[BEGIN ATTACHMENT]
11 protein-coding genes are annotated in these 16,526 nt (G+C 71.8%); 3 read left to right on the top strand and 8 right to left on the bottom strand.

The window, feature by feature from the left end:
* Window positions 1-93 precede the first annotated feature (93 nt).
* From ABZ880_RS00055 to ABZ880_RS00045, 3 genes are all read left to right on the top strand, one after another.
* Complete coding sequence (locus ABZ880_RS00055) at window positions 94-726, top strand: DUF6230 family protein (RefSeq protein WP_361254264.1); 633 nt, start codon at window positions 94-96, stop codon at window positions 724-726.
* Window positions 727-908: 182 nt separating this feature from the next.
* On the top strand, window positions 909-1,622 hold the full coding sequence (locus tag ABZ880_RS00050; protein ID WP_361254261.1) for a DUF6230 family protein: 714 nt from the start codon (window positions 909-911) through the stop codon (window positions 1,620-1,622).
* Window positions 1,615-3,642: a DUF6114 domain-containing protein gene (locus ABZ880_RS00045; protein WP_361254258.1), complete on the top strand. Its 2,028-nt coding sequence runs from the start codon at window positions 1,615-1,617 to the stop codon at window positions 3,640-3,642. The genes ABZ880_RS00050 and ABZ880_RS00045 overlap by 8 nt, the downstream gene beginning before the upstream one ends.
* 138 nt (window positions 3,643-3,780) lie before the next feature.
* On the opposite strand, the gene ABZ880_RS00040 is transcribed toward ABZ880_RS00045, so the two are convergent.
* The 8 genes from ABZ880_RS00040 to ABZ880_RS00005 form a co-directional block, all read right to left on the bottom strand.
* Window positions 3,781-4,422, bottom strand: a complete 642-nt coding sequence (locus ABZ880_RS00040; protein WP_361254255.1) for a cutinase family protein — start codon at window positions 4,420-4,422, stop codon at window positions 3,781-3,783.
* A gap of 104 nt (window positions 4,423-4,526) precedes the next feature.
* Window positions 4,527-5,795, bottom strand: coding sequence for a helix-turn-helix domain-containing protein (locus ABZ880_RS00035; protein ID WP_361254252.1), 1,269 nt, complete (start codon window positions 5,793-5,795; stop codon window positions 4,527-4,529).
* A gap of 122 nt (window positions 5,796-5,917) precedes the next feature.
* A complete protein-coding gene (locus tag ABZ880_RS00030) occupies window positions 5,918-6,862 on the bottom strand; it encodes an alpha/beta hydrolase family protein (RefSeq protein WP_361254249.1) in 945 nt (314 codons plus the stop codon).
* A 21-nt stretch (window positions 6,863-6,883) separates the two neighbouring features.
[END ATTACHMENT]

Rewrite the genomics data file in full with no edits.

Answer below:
11 protein-coding genes are annotated in these 16,526 nt (G+C 71.8%); 3 read left to right on the top strand and 8 right to left on the bottom strand.

The window, feature by feature from the left end:
* Window positions 1-93 precede the first annotated feature (93 nt).
* From ABZ880_RS00055 to ABZ880_RS00045, 3 genes are all read left to right on the top strand, one after another.
* Complete coding sequence (locus ABZ880_RS00055) at window positions 94-726, top strand: DUF6230 family protein (RefSeq protein WP_361254264.1); 633 nt, start codon at window positions 94-96, stop codon at window positions 724-726.
* Window positions 727-908: 182 nt separating this feature from the next.
* On the top strand, window positions 909-1,622 hold the full coding sequence (locus tag ABZ880_RS00050; protein ID WP_361254261.1) for a DUF6230 family protein: 714 nt from the start codon (window positions 909-911) through the stop codon (window positions 1,620-1,622).
* Window positions 1,615-3,642: a DUF6114 domain-containing protein gene (locus ABZ880_RS00045; protein WP_361254258.1), complete on the top strand. Its 2,028-nt coding sequence runs from the start codon at window positions 1,615-1,617 to the stop codon at window positions 3,640-3,642. The genes ABZ880_RS00050 and ABZ880_RS00045 overlap by 8 nt, the downstream gene beginning before the upstream one ends.
* 138 nt (window positions 3,643-3,780) lie before the next feature.
* On the opposite strand, the gene ABZ880_RS00040 is transcribed toward ABZ880_RS00045, so the two are convergent.
* The 8 genes from ABZ880_RS00040 to ABZ880_RS00005 form a co-directional block, all read right to left on the bottom strand.
* Window positions 3,781-4,422, bottom strand: a complete 642-nt coding sequence (locus ABZ880_RS00040; protein WP_361254255.1) for a cutinase family protein — start codon at window positions 4,420-4,422, stop codon at window positions 3,781-3,783.
* A gap of 104 nt (window positions 4,423-4,526) precedes the next feature.
* Window positions 4,527-5,795, bottom strand: coding sequence for a helix-turn-helix domain-containing protein (locus ABZ880_RS00035; protein ID WP_361254252.1), 1,269 nt, complete (start codon window positions 5,793-5,795; stop codon window positions 4,527-4,529).
* A gap of 122 nt (window positions 5,796-5,917) precedes the next feature.
* A complete protein-coding gene (locus tag ABZ880_RS00030) occupies window positions 5,918-6,862 on the bottom strand; it encodes an alpha/beta hydrolase family protein (RefSeq protein WP_361254249.1) in 945 nt (314 codons plus the stop codon).
* A 21-nt stretch (window positions 6,863-6,883) separates the two neighbouring features.